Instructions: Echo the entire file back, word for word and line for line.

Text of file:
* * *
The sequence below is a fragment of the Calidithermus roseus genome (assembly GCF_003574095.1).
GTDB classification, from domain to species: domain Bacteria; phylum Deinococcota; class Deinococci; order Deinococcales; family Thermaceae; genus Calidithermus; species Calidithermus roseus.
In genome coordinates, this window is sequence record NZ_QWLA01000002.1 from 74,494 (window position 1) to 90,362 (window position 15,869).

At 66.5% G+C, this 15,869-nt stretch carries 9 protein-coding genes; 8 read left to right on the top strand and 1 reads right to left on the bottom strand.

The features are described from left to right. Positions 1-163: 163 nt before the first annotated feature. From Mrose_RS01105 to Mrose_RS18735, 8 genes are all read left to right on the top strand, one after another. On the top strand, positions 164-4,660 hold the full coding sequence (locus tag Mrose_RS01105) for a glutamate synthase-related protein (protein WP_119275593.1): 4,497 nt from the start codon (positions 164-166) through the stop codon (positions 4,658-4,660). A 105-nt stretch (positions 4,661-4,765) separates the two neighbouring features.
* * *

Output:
The sequence below is a fragment of the Calidithermus roseus genome (assembly GCF_003574095.1).
GTDB classification, from domain to species: domain Bacteria; phylum Deinococcota; class Deinococci; order Deinococcales; family Thermaceae; genus Calidithermus; species Calidithermus roseus.
In genome coordinates, this window is sequence record NZ_QWLA01000002.1 from 74,494 (window position 1) to 90,362 (window position 15,869).

At 66.5% G+C, this 15,869-nt stretch carries 9 protein-coding genes; 8 read left to right on the top strand and 1 reads right to left on the bottom strand.

The features are described from left to right. Positions 1-163: 163 nt before the first annotated feature. From Mrose_RS01105 to Mrose_RS18735, 8 genes are all read left to right on the top strand, one after another. On the top strand, positions 164-4,660 hold the full coding sequence (locus tag Mrose_RS01105) for a glutamate synthase-related protein (protein WP_119275593.1): 4,497 nt from the start codon (positions 164-166) through the stop codon (positions 4,658-4,660). A 105-nt stretch (positions 4,661-4,765) separates the two neighbouring features.